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Scientific Report 2008


Molecular Biology




Structural Biology of Integral Membrane Proteins


G. Chang, S. Aller, X. He, A. Karyakin, S. Lieu, P. Szewczk, T. Tuan, A. Ward, J. Yu

Study of the structure of membrane proteins is important for understanding their function. We are interested in 4 areas: (1) the molecular structural basis for the transport of lipids and drugs across the cell membrane by multidrug resistance (MDR) transporters, (2) the crystallography of mammalian MDR transporters and the structural basis of their inhibition, (3) the discovery and rational design of potent MDR reversal agents, and (4) the development and application of a cell-free system capable of producing large quantities of integral membrane proteins. We use several experimental methods, and we collaborate with scientists in other laboratories to achieve our goals.

MDR in the treatment of cancer and infectious disease is often caused by an upregulation of drug efflux pumps imbedded in the cell membrane. The molecular basis of multispecificity and drug efflux by these transporters is not well understood. Through our structural studies, we are elucidating the mechanisms for the transport of amphipathic substrate across the cell membrane in several families of transporters: ATP-binding cassette, small multidrug resistance, major facilitator superfamily, and multiple antimicrobial extrusion. In collaboration with M.G. Finn, Department of Chemistry, and Q. Zhang, Department of Molecular Biology, we are discovering and designing potent inhibitors to be used synergistically with established antibiotics and cancer chemotherapeutics. In collaboration with R.A. Milligan, Department of Cell Biology, we are using electron cryomicroscopy to visualize transporter structures.

We have determined 4 x-ray structures of the ATP-binding cassette transporter MsbA trapped in different conformations: 2 with nucleotide bound and 2 with no nucleotide. Comparisons of the nucleotide-free conformations of MsbA revealed a flexible hinge formed by extracellular loops 2 and 3. The hinge allows the nucleotide-binding domains to disassociate while the ATP-binding half sites remain facing each other. The binding of nucleotide causes a packing rearrangement of the transmembrane helices and changes the accessibility of the transporter from cytoplasmic (inward) facing to extracellular (outward) facing. The inward and outward openings are mediated by 2 different sets of transmembrane helix interactions. Altogether, the conformational changes between these structures suggest that large ranges of motion may be required for substrate transport.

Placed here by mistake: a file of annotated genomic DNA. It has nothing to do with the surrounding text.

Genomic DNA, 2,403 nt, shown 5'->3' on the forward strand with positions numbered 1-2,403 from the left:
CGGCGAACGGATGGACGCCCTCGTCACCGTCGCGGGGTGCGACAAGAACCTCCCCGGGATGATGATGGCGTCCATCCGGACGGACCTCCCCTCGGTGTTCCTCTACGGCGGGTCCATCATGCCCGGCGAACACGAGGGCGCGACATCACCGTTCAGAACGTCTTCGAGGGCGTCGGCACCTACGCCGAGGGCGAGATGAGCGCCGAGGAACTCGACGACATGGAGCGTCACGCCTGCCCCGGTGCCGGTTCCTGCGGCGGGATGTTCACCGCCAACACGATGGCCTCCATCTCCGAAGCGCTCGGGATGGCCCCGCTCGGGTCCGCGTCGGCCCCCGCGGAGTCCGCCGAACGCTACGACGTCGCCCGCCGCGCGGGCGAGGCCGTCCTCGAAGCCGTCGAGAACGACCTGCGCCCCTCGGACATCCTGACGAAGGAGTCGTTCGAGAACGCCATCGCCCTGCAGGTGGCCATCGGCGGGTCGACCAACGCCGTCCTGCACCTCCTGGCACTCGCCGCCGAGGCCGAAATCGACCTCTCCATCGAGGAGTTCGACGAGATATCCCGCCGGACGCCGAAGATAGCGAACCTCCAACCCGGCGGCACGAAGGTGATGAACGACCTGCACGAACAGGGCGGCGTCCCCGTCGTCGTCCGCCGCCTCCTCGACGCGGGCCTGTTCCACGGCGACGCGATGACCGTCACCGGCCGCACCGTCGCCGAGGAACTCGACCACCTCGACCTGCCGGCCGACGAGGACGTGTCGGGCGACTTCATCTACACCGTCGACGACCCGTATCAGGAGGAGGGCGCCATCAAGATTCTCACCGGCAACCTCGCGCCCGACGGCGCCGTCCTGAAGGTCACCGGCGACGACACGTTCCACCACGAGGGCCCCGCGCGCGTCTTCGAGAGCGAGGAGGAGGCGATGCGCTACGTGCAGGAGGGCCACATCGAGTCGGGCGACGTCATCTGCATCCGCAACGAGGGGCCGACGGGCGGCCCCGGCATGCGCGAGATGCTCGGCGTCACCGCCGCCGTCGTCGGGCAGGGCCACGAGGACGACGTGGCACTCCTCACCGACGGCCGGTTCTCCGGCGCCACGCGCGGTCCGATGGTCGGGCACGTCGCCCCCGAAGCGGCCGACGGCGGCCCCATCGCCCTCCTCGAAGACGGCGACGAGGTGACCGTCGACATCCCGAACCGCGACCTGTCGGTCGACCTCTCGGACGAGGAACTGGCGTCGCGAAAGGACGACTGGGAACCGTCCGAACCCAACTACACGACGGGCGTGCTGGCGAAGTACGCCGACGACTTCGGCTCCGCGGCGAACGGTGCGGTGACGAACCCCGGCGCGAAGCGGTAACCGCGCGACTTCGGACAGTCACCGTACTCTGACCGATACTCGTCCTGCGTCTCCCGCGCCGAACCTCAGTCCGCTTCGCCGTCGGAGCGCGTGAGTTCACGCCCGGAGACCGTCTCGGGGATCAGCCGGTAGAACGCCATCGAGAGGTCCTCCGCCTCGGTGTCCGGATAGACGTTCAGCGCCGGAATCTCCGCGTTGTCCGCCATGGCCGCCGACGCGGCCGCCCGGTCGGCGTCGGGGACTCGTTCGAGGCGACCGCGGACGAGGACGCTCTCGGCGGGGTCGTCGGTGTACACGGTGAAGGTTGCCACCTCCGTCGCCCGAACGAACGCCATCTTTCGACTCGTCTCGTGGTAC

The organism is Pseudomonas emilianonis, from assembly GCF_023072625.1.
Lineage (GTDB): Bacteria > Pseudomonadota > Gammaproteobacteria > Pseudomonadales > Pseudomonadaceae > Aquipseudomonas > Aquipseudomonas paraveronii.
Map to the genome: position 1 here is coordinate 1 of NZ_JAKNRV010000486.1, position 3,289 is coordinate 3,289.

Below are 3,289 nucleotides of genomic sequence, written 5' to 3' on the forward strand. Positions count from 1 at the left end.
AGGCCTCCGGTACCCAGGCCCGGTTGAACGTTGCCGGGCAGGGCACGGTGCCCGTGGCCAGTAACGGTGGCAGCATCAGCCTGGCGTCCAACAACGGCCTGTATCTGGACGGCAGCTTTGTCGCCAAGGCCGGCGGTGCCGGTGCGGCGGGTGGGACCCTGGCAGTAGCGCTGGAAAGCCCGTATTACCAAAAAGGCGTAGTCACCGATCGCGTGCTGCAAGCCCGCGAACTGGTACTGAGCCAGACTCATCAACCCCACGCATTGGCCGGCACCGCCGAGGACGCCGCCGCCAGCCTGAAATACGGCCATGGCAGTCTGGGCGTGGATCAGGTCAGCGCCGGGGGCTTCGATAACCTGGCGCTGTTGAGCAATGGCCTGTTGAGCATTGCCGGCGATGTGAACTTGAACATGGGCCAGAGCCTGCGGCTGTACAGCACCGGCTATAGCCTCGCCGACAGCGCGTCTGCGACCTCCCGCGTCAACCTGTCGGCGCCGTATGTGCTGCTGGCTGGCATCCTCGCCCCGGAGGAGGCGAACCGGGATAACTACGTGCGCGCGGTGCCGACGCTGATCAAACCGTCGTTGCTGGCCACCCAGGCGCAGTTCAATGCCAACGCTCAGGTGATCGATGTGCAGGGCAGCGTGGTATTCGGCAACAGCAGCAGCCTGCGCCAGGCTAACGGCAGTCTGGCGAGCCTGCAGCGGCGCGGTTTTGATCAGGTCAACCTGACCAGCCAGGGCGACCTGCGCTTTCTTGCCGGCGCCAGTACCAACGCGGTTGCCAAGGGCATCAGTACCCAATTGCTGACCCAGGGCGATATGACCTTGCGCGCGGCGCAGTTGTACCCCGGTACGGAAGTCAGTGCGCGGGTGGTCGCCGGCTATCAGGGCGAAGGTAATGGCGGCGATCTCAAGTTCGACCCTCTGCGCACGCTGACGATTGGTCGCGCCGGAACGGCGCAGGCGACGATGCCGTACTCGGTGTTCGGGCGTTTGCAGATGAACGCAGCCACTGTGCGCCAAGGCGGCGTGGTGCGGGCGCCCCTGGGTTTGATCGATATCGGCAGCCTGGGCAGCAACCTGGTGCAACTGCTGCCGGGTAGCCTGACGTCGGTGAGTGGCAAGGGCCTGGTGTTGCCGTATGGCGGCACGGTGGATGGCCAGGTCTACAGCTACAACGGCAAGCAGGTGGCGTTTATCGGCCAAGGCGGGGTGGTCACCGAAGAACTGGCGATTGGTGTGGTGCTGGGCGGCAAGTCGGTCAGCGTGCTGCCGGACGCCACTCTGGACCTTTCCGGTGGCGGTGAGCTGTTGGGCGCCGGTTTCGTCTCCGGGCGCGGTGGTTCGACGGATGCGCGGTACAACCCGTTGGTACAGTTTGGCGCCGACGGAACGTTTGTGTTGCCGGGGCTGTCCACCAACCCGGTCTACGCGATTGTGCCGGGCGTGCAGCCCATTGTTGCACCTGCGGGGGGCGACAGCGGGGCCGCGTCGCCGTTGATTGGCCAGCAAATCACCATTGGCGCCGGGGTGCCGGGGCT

EmrE, an MDR transporter from the small multidrug resistance family, functions as a homodimer of a small 4-transmembrane protein. The membrane insertion topology of the 2 monomers is controversial. EmrE was reported to have a unique orientation in the membrane. Models based on electron microscopy and on several biochemical studies posit an antiparallel dimer. The structures of EmrE in complex with a transport substrate are highly similar to the electron microscopy structure. The first 3 transmembrane helices from each monomer surround the substrate-binding chamber, whereas the fourth helix participates only in dimer formation. Selenomethionine markers clearly indicate an antiparallel orientation for the monomers, supporting
a "dual topology” model.

EmrD, an MDR transporter from the major facilitator superfamily, expels hydrophobic compounds across the inner membrane. The x-ray structure reveals an interior composed of hydrophobic residues, a finding consistent with the role of EmrD in transporting amphipathic molecules that uncouple the proton gradient across the cell membrane. Two long loops extend into the inner leaflet side of the cell membrane and may recognize and bind substrate directly from the lipid bilayer. On the basis of the structure, we propose that multisubstrate specificity, binding, and transport are facilitated by these loop regions and the internal cavity.

 


Geoffrey Chang, Ph.D.
Associate Professor



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